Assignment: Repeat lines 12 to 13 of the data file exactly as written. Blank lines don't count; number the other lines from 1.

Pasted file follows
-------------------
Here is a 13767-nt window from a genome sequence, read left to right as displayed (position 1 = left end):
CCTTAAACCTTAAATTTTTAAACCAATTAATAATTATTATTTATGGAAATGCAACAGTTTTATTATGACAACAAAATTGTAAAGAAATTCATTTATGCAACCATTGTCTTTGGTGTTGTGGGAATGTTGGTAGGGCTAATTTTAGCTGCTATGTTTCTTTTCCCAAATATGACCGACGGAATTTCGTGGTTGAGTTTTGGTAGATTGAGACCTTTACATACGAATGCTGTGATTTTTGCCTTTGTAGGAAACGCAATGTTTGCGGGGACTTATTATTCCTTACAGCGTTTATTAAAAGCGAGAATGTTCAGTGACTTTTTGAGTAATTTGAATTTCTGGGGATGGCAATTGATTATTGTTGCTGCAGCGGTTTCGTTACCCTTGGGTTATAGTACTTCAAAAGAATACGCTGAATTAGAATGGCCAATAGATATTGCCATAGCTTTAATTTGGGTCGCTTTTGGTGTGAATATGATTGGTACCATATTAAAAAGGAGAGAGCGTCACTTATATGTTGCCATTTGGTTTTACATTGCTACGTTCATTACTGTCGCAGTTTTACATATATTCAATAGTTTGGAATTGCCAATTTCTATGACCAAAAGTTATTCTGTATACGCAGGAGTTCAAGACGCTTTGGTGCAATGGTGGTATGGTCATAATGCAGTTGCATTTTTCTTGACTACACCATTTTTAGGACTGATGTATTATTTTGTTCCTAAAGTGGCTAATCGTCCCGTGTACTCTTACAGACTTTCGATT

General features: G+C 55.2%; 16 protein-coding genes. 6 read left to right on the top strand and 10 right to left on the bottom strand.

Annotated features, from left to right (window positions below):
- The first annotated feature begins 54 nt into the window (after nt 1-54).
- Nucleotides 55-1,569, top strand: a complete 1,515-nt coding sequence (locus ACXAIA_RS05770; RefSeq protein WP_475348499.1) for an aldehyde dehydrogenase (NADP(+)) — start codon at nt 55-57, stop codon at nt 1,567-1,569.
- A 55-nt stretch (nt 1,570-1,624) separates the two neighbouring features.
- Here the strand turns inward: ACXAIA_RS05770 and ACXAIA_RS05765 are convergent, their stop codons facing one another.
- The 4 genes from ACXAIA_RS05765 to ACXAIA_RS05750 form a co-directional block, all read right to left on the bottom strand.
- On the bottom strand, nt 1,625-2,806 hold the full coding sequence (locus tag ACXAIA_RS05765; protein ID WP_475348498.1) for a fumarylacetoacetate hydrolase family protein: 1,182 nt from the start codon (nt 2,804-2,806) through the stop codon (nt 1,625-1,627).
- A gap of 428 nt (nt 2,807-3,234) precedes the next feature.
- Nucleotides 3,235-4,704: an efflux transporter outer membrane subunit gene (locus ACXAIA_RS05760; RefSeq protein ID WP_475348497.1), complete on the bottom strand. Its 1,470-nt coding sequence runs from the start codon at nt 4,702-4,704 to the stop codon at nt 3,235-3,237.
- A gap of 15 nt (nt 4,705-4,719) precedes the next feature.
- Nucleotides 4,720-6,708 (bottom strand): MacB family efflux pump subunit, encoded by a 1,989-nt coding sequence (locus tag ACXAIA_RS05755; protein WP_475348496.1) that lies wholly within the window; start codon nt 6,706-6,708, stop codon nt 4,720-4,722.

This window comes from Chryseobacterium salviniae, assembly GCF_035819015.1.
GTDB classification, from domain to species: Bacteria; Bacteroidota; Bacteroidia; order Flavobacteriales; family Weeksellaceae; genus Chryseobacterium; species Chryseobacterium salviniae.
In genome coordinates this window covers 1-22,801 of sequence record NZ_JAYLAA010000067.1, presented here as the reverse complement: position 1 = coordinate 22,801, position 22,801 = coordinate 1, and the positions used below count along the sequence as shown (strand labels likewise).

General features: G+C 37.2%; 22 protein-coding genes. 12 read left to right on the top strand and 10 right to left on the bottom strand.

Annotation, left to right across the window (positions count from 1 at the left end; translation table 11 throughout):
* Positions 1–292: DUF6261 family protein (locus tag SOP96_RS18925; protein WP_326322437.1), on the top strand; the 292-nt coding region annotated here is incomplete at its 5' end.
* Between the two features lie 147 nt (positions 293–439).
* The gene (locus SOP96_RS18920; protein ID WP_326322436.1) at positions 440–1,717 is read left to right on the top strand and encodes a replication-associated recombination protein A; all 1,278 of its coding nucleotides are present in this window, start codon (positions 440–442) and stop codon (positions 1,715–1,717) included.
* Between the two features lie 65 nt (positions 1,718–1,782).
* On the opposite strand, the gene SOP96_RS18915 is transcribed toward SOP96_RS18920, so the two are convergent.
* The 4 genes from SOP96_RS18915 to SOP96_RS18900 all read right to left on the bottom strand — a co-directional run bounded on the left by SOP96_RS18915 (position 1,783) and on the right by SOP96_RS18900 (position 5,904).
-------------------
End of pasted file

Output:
- Nucleotides 3,235-4,704: an efflux transporter outer membrane subunit gene (locus ACXAIA_RS05760; RefSeq protein ID WP_475348497.1), complete on the bottom strand. Its 1,470-nt coding sequence runs from the start codon at nt 4,702-4,704 to the stop codon at nt 3,235-3,237.
- A gap of 15 nt (nt 4,705-4,719) precedes the next feature.